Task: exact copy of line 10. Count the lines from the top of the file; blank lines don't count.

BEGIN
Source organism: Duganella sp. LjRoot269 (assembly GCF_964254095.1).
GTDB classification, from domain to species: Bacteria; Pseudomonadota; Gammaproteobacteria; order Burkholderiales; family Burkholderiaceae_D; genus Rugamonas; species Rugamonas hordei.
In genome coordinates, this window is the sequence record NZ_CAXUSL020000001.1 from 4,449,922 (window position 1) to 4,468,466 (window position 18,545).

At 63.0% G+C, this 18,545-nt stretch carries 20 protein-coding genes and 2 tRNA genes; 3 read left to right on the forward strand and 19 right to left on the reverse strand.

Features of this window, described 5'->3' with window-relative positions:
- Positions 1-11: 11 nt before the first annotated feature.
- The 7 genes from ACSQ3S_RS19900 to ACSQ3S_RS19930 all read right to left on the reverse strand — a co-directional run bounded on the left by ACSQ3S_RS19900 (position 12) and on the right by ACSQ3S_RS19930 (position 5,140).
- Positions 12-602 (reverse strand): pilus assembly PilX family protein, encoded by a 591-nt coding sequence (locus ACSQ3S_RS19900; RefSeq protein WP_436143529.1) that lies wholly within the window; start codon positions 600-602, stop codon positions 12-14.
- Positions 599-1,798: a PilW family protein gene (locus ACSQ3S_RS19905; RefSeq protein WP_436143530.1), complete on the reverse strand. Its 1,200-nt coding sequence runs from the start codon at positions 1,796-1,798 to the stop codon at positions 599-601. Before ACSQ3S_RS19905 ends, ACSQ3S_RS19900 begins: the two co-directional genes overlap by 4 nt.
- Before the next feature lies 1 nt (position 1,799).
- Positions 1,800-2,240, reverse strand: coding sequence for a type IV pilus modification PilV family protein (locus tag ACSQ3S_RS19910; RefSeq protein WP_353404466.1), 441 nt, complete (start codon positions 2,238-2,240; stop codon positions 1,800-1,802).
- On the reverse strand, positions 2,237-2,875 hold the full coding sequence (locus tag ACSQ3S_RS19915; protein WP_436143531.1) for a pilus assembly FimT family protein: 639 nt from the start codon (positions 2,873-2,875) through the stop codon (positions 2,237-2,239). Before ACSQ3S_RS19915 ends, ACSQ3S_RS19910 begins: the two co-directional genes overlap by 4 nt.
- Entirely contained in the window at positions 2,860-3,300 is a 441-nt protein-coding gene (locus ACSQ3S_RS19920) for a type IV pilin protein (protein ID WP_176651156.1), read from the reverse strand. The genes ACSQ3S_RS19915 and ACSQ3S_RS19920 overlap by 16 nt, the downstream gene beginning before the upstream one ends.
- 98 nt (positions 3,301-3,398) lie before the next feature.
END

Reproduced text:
- Before the next feature lies 1 nt (position 1,799).